By Caitlin Rivers, PhD, MPH
I’m excited to announce that with support from the Open Philanthropy Project, my colleagues and I at the Johns Hopkins Center for Health Security will be working over the next eighteen months to develop a plan to develop an Outbreak Science Initiative to support the US government in responding to infectious disease outbreaks. The program would formally integrate the nation’s top disease outbreak scientists into federal response operations, where they could produce the forecasts, models, and analyses that decision makers need to allocate resources, compare interventions, and assess progress on outbreak containment. This capability would improve our ability to respond to outbreaks quickly and effectively.
We coin the term “outbreak science” to mean a subfield of epidemiology that uses infectious disease modeling, data science and visualization, and modern data practices for outbreak response. The goal of outbreak science is to connect public health decision makers with the most current data and analytics necessary to determine how best to contain outbreaks. Although this type of expertise has been influential in several major epidemics, it is often tapped by response officials in sporadic, ad hoc, and pro bono partnerships. There is currently no formal mechanism for public health officials to reliably and quickly access experts who can produce the models and analyses necessary to inform decision making.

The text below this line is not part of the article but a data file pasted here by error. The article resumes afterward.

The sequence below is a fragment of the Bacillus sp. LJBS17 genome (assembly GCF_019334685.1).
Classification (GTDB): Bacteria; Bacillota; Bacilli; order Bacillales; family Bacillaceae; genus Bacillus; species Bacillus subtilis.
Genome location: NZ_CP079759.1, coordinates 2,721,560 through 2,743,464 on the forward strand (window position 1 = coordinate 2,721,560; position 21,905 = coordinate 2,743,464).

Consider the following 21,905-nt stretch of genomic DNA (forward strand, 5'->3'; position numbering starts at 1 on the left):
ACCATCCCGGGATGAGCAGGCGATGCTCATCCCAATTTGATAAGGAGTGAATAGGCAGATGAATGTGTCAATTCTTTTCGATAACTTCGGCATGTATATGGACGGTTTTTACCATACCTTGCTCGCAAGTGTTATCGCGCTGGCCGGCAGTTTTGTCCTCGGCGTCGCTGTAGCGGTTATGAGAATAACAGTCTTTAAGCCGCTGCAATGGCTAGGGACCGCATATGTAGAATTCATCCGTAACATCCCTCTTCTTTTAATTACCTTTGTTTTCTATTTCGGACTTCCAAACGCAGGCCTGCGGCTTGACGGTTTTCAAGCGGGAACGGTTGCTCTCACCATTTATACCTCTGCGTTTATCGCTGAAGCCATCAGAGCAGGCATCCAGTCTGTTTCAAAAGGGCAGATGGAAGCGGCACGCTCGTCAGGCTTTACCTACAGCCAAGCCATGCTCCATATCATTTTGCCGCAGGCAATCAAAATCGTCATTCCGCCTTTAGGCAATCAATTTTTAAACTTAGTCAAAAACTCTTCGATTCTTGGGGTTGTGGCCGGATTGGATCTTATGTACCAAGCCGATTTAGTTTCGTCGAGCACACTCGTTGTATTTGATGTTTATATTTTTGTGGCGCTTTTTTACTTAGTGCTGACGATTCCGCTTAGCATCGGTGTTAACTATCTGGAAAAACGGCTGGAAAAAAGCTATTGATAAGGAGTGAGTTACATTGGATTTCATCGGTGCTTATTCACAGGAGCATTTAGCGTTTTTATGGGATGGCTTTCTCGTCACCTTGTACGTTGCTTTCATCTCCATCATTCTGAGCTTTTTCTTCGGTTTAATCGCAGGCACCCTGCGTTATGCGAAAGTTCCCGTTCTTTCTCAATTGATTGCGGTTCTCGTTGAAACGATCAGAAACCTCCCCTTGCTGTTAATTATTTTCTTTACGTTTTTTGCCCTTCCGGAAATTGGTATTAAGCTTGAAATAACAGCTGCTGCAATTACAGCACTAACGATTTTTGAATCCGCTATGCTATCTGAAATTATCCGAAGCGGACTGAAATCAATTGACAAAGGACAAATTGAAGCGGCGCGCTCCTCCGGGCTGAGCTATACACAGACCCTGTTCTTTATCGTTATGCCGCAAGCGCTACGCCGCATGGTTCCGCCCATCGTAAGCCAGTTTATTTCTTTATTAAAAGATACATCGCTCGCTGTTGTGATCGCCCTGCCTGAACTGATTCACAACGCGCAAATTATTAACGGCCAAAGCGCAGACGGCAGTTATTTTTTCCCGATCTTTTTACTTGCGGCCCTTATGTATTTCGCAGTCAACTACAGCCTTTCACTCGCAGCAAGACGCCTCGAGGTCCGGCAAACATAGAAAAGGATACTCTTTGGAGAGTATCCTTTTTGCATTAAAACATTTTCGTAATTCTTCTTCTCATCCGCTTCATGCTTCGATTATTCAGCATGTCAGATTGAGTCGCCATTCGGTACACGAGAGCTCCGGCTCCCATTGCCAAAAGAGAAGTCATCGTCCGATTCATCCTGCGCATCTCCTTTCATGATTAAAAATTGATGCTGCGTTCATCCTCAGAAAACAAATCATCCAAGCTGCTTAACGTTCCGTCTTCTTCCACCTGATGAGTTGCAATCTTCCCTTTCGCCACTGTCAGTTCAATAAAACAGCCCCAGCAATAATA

The use of outbreak science during the 2014-2015 Ebola response is illustrative of the value of outbreak science. One influential model published by the Centers for Disease Control and Prevention forecast a worst-case scenario of more than one million cases if the epidemic continued unabated. It’s widely acknowledged that the CDC model galvanized the international response that ultimately contributed to control of the epidemic. However, CDC is one of just two groups in government with embedded outbreak science expertise. Most of the other models used during the outbreak, including those used to forecast case counts and monitor containment, were produced by academics with no formal connection to the response. They worked without guidance about the public health questions that needed answering, without official data sets, and without compensation. They also had to put their results in academic journals instead of in the hands of decision makers.
Conversely, decision makers without outbreak science support had no choice but to act without full analysis of the current and future state of the outbreak. This lack of adequate situational awareness potentially contributed to the late identification of funerals as superspreading events, and to the overdue surge of hospital beds. The disconnect between public health decision makers and modeling expertise limited the timeliness and applicability of most of the models produced during the Ebola outbreak, and reduced the effectiveness of the response. An outbreak science program would aim to close this critical gap in future public health events by formally integrating the best outbreak scientists into outbreak response operations to enable faster control of epidemics.